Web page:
- by stepping up the fight against occupational cancer, which remains the first cause of work-related deaths in the EU;
- by helping businesses, in particular micro-enterprises and SMEs, to comply with rules on health and safety at work, and to address issues of growing concern such as psychosocial risks, musculoskeletal disorders and ageing;
- by removing or updating outdated rules and improving enforcement on the ground, in cooperation with Member States, social partners, and stakeholders.
What is the Commission proposing to modernise the EU OSH legislation and policy?
The Commission will focus on three priorities:
- Addressing occupational cancer as a priority challenge, therefore the Commission proposes changes to the Carcinogens and Mutagens Directive, establishing or reviewing exposure limit values for further cancer causing chemicals (or ‘carcinogens’) at the workplace. The Commission made a first proposal on 13 May 2016 to introduce new exposure limits for 13 carcinogens. A second proposal has followed today for 7 carcinogens, improving the protection of 4 million workers in the EU by acting on further chemical agents.
- The Commission wants to help businesses, in particular small and micro-enterprises, to comply with OSH rules. To that end, the Commission published today practical guidelines and tools to help businesses apply health and safety rules. The text of the guidance paper can be found here. The Commission will continue to identify good practices to support microenterprises and SMEs in applying OSH, in cooperation with the Member States (e.g. financial incentives, digital tools, etc.).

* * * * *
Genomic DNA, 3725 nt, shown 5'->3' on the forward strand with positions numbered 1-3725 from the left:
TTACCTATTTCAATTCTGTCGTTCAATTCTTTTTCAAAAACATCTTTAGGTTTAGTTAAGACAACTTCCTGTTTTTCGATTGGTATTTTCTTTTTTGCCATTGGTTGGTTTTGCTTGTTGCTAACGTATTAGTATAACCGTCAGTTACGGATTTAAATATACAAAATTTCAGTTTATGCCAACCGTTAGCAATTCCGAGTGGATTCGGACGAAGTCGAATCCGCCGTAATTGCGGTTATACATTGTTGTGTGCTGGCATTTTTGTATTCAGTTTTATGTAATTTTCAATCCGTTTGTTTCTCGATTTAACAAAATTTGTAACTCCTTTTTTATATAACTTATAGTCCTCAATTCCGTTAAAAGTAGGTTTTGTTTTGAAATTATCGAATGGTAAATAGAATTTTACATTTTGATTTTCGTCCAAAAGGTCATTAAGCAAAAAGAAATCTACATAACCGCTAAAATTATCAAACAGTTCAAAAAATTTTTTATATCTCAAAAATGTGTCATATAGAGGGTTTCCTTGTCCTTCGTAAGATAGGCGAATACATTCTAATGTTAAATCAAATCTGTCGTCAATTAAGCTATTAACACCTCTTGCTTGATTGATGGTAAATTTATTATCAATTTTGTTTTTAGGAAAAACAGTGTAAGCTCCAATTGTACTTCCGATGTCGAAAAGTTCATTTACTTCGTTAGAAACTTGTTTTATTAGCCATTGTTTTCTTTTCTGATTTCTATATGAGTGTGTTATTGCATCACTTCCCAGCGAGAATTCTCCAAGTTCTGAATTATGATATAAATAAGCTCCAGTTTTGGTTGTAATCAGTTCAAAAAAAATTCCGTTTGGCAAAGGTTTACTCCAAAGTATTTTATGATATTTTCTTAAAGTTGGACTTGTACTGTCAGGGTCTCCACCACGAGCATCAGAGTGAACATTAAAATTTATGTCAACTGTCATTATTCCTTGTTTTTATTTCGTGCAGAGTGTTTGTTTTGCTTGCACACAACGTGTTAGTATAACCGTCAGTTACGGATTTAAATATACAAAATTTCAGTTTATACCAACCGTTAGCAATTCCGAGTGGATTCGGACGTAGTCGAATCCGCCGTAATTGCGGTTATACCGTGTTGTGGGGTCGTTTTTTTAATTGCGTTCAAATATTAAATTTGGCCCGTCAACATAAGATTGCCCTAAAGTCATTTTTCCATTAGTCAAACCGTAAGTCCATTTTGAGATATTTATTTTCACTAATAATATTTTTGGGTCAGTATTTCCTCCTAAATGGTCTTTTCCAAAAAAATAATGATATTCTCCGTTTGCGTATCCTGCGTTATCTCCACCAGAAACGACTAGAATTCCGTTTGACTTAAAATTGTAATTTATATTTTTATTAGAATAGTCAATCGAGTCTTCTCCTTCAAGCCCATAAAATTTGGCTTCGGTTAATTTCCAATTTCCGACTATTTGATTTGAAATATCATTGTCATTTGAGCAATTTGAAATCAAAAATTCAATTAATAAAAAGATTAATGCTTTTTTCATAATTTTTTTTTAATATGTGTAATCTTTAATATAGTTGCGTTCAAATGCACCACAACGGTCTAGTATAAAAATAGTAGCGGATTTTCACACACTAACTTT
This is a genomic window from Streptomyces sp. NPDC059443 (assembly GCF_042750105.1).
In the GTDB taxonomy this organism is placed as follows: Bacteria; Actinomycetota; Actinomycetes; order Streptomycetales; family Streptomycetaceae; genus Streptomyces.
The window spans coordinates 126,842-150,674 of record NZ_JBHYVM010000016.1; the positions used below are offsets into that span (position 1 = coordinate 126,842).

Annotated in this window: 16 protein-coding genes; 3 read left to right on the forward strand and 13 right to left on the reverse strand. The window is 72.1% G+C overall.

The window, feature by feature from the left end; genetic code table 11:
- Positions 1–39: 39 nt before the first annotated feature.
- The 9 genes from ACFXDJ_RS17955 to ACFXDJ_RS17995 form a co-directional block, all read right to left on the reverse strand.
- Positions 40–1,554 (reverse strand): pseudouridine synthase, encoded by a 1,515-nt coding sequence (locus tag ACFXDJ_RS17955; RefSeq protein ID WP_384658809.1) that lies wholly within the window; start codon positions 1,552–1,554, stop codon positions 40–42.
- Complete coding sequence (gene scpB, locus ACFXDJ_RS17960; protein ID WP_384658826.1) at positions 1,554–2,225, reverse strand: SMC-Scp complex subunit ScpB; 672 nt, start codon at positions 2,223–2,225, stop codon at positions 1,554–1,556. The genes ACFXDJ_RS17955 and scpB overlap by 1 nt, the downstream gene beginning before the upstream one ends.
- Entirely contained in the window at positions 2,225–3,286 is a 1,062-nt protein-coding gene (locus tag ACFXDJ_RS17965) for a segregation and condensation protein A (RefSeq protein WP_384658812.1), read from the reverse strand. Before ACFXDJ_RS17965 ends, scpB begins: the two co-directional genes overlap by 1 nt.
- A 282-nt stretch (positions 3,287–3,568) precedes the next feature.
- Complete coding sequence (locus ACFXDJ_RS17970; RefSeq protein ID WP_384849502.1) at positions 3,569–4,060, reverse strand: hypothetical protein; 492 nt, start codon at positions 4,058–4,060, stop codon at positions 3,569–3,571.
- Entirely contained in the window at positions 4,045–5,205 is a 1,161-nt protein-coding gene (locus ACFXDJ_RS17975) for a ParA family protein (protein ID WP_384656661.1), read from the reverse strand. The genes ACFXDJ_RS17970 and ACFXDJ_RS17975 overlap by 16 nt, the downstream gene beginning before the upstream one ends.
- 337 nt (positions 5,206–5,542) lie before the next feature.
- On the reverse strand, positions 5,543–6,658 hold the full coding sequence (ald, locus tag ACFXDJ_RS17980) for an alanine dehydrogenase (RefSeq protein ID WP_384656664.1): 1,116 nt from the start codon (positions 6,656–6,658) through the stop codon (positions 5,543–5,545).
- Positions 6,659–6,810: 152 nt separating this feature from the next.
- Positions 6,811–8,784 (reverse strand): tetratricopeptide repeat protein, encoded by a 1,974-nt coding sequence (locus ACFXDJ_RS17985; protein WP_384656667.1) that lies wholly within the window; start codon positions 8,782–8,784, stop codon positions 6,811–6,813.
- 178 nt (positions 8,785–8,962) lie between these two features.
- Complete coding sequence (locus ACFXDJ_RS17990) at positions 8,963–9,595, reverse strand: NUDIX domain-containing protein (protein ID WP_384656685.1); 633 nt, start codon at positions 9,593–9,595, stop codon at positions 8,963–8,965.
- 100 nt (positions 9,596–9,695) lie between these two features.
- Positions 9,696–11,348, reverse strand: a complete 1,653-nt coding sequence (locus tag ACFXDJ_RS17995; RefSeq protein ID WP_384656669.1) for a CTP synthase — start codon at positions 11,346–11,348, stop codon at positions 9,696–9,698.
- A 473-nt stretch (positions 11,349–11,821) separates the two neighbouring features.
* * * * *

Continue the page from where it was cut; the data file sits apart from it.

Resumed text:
- The Commission will launch and conclude within two years a programme for removing or updating outdated provisions in some OSH Directives. This will clarify the rules and reduce administrative burden for businesses and enforcement agencies, but only where it allows maintaining or improving workers’ protection. Building on the strong tradition of tripartite dialogue on OSH at national and EU level, these updates will be prepared in close cooperation with social partners and governments’ experts. Moreover, the Commission will initiate a peer-review process to allow Member States to learn from each other’s good practices in reducing administrative burden in national legislation while maintaining workers’ protection.
Which benefits will these actions bring?
The actions outlined above will allow for a modern OSH policy that consists of clear, up-to-date rules at EU and national level – which are effectively applied on the ground.